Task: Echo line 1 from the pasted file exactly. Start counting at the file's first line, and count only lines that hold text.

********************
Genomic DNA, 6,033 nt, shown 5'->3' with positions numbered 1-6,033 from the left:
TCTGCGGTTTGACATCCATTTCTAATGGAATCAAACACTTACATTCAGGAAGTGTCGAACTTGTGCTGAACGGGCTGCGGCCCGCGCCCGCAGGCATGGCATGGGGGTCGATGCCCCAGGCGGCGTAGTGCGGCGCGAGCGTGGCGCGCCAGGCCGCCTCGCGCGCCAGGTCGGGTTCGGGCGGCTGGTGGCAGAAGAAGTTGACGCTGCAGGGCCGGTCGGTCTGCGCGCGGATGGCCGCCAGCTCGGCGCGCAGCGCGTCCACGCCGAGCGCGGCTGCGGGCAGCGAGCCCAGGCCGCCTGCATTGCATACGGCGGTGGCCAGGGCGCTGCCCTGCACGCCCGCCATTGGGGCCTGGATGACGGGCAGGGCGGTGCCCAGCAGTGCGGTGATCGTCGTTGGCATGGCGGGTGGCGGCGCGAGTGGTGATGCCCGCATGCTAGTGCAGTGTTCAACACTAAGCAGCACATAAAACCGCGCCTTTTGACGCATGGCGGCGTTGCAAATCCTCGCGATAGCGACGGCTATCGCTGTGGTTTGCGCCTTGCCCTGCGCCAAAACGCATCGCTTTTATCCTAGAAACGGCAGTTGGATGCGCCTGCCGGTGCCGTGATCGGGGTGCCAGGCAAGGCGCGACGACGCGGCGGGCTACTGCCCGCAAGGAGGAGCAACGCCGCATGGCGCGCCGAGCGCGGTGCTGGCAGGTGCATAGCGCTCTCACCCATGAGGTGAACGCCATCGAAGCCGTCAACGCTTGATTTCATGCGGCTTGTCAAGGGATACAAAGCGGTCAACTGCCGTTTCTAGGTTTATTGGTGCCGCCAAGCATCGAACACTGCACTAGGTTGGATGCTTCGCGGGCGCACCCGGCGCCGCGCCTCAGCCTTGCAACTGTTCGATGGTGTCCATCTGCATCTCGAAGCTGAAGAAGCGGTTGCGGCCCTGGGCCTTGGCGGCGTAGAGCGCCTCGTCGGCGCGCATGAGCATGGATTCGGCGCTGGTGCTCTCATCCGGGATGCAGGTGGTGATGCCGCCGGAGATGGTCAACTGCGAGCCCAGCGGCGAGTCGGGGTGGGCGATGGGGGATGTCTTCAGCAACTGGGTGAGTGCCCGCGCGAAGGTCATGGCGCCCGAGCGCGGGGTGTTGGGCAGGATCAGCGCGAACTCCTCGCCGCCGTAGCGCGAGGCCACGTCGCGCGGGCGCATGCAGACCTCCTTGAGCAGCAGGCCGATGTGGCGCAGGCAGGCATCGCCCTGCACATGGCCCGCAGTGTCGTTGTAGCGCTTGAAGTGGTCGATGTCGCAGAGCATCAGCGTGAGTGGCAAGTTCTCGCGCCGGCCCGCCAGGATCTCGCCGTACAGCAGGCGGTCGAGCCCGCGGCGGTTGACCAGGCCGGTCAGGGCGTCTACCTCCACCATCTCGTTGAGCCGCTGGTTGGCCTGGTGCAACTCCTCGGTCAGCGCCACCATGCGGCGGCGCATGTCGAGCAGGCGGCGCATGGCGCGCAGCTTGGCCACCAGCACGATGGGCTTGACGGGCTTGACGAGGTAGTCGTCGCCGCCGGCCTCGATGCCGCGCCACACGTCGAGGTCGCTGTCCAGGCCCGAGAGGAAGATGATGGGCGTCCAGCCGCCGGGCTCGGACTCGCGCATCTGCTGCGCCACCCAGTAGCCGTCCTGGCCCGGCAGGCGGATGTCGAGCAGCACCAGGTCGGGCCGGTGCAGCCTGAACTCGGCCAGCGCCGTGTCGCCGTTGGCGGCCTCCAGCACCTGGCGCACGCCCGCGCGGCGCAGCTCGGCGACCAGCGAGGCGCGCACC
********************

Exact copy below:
Genomic DNA, 6,033 nt, shown 5'->3' with positions numbered 1-6,033 from the left: